Previous clinical studies have demonstrated several synergistic effects of immunotherapy and radiotherapy . It was demonstrated that radiotherapy can enhance the effect of immunotherapeutic drugs by upregulating PD-L1 expression in the tumor microenvironment, while immune drugs can increase radiosensitivity in ESCC patients and facilitate the effective control of local lesions and distant micrometastases [30, 31]. In clinical practice, it has been observed that RT, in addition to its direct local tumor control, induces an immune response, the so-called non-local effect to control distant metastases. This effect can have cytotoxic effects on tumor cells far from the irradiated area, which is expected to eliminate metastases after combination therapy . For other types of malignant tumors, immunotherapy combined with radiotherapy has shown remarkable efficacy. The MDACC trial showed that combining radiotherapy and Pembrolizumab immunotherapy significantly increased response and outcomes in patients with metastatic non-small cell lung cancer . Another study also reported that the combination of immunotherapy and radiotherapy improved overall survival in patients with melanoma and brain metastases . All the above studies have suggested the potential of the combination of immunotherapy and radiotherapy as a therapeutic modality for comprehensive tumor treatment. Consequently, an investigation of the efficacy of immunotherapy combined with radiotherapy for the treatment of locally advanced esophageal cancer is worthwhile.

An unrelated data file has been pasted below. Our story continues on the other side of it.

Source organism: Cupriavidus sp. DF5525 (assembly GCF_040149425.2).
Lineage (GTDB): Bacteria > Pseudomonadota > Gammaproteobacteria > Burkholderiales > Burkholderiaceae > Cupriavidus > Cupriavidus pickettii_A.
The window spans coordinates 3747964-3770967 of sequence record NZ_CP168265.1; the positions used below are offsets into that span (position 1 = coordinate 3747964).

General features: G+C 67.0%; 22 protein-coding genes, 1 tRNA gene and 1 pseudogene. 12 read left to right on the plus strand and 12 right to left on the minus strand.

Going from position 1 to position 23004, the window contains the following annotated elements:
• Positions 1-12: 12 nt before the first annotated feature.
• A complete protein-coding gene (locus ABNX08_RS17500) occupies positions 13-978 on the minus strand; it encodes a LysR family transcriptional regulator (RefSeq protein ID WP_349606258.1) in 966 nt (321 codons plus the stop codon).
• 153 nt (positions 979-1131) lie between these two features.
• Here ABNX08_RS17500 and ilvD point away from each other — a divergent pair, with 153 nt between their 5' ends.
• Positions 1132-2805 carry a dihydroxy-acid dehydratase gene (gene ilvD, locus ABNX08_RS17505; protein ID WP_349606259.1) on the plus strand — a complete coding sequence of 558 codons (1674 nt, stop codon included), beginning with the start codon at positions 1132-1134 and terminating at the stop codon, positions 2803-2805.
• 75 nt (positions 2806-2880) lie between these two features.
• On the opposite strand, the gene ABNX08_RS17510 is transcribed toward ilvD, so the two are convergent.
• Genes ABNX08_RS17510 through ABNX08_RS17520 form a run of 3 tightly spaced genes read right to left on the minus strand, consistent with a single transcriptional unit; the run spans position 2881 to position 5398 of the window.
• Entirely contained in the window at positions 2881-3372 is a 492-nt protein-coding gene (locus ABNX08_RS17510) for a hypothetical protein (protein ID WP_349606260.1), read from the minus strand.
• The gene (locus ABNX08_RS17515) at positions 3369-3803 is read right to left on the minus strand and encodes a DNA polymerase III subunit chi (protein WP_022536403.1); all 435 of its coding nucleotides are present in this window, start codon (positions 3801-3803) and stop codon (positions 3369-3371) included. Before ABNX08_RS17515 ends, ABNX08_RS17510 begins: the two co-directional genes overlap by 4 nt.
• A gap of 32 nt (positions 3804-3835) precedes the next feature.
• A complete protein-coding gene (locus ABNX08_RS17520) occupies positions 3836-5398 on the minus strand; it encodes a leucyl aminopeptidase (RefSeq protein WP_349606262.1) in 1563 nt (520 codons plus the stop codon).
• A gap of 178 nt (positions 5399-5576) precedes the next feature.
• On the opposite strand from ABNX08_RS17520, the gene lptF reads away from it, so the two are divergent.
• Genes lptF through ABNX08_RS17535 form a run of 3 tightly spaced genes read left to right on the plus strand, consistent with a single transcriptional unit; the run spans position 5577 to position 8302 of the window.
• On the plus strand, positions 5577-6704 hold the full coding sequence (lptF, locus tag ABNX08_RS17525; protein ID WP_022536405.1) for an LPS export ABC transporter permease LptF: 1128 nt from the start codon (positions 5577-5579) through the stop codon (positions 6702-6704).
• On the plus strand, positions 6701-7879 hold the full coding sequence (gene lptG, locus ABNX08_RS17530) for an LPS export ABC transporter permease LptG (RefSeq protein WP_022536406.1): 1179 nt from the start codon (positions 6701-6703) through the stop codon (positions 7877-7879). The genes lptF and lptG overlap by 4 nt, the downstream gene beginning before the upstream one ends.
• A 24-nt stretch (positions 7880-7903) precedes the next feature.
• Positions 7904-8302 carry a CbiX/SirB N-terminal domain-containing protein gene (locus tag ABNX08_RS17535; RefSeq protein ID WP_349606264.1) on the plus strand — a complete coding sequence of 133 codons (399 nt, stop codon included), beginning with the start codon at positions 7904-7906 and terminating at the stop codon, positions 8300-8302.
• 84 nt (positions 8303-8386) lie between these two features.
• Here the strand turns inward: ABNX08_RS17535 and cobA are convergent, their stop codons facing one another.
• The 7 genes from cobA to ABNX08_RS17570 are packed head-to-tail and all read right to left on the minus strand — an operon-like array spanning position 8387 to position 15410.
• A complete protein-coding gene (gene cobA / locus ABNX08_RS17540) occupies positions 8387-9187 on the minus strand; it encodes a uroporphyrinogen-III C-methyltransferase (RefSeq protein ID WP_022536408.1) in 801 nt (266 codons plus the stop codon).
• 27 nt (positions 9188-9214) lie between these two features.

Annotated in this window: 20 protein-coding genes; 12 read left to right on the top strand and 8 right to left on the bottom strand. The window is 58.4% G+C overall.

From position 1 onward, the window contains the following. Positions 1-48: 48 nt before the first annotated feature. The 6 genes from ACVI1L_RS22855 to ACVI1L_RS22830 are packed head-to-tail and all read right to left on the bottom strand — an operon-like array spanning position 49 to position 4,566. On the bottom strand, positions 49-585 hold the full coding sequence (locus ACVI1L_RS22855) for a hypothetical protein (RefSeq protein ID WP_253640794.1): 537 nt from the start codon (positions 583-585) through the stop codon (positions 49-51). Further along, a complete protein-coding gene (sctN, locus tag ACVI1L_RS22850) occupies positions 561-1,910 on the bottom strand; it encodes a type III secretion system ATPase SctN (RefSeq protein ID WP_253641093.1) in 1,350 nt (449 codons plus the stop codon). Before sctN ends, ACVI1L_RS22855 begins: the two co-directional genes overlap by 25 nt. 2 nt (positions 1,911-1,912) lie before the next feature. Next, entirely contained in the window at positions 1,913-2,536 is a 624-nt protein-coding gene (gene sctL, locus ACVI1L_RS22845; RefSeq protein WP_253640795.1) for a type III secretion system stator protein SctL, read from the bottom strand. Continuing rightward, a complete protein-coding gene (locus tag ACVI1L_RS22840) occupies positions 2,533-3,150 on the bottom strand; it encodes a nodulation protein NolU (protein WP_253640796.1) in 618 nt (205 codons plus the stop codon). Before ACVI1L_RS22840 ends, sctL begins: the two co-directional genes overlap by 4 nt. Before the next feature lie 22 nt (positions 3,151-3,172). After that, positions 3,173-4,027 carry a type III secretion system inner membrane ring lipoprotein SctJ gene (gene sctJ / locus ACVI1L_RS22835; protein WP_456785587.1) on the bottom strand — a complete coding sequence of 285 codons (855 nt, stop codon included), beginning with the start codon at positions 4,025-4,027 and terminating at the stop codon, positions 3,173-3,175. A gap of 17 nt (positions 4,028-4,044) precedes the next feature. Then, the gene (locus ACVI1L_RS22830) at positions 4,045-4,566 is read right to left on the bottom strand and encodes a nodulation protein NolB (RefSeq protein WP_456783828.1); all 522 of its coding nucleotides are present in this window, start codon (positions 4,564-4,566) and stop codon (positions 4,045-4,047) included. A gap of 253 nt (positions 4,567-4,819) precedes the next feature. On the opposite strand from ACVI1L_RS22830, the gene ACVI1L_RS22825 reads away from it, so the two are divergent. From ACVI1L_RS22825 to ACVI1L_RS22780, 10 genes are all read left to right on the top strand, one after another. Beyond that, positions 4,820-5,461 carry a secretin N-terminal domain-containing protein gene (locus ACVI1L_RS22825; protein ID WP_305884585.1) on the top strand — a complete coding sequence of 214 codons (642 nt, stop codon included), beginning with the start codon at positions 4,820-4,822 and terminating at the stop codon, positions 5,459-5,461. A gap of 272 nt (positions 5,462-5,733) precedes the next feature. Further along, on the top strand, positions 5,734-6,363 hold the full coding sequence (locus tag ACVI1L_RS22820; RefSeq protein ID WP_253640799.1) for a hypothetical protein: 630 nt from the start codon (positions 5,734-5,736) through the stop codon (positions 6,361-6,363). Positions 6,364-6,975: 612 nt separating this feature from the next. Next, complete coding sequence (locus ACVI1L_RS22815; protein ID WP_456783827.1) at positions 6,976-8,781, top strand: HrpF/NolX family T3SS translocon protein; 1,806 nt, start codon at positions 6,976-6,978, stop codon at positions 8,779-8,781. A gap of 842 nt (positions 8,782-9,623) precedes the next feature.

In conclusion, the ideal neoadjuvant therapy is associated with high pCR rates, long-term survival, and fewer treatment-related AEs. As part of the exploration of better neoadjuvant treatment options for esophageal squamous cancer, we designed this prospective single-arm phase II clinical study to evaluate the combination of a PD-1 monoclonal antibody and standard radiotherapy for preoperative neoadjuvant therapy for patients with resectable esophageal squamous cancer to provide practical and better treatment options for ESCCs.